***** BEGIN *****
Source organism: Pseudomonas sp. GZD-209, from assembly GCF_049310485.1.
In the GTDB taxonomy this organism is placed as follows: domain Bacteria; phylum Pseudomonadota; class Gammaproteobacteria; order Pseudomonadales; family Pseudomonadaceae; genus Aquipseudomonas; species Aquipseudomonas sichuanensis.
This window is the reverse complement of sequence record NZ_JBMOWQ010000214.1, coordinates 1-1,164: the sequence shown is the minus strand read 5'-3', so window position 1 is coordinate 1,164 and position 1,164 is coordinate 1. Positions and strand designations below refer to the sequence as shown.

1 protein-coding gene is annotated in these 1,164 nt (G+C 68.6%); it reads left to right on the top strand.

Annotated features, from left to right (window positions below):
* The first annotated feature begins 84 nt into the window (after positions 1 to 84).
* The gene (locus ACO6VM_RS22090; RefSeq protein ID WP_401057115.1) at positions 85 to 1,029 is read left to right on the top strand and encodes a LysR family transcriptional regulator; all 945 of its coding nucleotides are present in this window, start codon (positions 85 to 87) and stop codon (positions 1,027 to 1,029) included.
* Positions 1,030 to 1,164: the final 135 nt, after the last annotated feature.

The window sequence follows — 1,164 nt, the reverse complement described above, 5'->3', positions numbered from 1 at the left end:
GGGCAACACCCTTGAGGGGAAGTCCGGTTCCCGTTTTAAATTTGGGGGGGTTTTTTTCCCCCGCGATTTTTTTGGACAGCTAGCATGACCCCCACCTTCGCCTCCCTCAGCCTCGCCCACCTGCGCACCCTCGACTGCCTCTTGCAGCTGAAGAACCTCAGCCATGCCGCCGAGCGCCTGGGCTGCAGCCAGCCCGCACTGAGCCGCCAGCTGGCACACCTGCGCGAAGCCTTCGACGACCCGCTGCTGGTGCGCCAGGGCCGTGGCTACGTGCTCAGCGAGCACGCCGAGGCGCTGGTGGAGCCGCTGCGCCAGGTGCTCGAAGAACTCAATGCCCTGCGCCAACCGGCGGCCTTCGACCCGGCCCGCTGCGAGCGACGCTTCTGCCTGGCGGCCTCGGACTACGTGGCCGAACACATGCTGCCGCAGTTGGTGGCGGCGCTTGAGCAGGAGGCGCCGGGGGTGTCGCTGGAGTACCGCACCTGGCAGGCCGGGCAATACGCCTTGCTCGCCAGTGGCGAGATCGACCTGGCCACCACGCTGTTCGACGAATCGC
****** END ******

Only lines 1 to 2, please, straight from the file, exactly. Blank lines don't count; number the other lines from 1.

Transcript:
Source organism: Pseudomonas sp. GZD-209, from assembly GCF_049310485.1.
In the GTDB taxonomy this organism is placed as follows: domain Bacteria; phylum Pseudomonadota; class Gammaproteobacteria; order Pseudomonadales; family Pseudomonadaceae; genus Aquipseudomonas; species Aquipseudomonas sichuanensis.